The grand architect of this dream was not Condorcet, or any of the otherphilosophes who expressed it so well, but Francis Bacon. Among the Enlightenment founders, he is the one who most endures in spirit, informing us across four centuries that we must understand nature, both around us and within ourselves, in order to set humanity on the course of self-improvement. We must do it knowing that our destiny is in our own hands and that denial of the dream will lead back to barbarism. In his scholarship Bacon questioned the solidity of classical “delicate” learning — those medieval forms based on ancient texts and logical expatiation. He spurned reliance on ordinary scholastic philosophy, calling for a study of nature and the human condition on their own terms and without artifice. He observed that because “the mind, hastily and without choice, imbibes and treasures up the first notices of things, from whence all the rest proceed, errors must forever prevail, and remain uncorrected.” Thus knowledge is not well constructed but “resembles a magnificent structure that has no foundation.”
By reflecting on all possible methods of investigation available to his imagination, Bacon concluded that the best among them for accurate thought was induction — the gathering of large numbers of facts and the detection of patterns. In order to obtain maximum objectivity, we must entertain only a minimum of preconceptions. Bacon proclaimed a pyramid of disciplines, with natural history forming the base, physics above and subsuming it, and metaphysics at the peak, explaining everything below — though perhaps in powers and forms beyond the grasp of man.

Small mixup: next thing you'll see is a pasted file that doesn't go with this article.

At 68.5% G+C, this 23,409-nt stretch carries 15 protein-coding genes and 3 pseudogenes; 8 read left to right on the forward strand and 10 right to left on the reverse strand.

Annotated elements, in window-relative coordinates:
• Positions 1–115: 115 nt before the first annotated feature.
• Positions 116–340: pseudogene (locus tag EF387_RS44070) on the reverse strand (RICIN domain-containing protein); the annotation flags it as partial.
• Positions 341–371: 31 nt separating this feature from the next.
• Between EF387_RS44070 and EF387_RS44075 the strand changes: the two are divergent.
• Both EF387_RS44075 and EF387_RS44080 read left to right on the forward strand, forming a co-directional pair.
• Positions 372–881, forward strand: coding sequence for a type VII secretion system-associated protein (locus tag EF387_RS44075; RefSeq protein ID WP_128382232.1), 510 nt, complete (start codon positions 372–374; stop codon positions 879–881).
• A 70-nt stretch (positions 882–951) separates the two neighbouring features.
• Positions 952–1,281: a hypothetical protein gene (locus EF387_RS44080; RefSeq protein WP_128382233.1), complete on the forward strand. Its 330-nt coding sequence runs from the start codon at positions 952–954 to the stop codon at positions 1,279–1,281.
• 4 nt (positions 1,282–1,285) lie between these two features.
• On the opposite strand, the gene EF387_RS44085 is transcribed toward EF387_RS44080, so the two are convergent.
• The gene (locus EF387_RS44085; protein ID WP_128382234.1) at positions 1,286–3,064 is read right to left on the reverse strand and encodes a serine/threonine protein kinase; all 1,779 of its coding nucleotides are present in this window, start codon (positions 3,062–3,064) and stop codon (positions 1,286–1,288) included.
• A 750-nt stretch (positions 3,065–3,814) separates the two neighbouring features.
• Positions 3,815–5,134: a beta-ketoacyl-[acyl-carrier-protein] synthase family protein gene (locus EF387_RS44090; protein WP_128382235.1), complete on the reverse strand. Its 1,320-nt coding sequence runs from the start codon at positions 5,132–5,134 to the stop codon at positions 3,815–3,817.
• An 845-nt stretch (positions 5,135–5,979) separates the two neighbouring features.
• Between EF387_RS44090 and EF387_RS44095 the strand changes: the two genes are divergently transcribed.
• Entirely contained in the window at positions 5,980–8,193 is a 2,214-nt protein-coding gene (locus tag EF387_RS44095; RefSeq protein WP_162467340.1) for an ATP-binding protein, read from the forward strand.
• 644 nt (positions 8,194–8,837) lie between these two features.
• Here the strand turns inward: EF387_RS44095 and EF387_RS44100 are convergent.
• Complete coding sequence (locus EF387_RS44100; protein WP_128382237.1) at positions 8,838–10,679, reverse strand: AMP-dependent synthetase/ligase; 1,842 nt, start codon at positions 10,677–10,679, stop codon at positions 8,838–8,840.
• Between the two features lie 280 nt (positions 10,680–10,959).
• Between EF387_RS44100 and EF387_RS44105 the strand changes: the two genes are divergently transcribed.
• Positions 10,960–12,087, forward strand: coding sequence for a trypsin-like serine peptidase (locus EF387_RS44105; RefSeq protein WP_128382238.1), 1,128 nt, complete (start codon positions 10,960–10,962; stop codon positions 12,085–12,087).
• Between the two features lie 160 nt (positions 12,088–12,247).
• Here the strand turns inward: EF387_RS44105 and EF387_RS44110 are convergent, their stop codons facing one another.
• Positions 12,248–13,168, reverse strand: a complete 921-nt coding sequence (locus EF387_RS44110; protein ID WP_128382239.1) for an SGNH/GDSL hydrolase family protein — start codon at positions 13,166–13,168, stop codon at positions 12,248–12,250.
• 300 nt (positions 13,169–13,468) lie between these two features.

He was neither a gifted scientist (“I can not thridd needles so well”) nor trained in mathematics, but he was a brilliant thinker, who founded the philosophy of science. A Renaissance man, he took, in his famous phrase, all knowledge to be his province. Then he stepped forward into the Enlightenment as the first taxonomist and master purveyor of the scientific method.
Bacon defined science broadly to include a foreshadowing of the social sciences and parts of the humanities. The repeated testing of knowledge by experiment, he insisted, is the cutting edge of learning. But to him “experiment” meant more than controlled manipulations in the manner of modern science. It was all the ways in which humanity brings change into the world through information, agriculture, and industry. He believed the great branches of learning to be open-ended and constantly evolving, but he nonetheless wrote eloquently on his belief in the underlying unity of knowledge. He rejected the sharp divisions among the disciplines that had prevailed since Aristotle.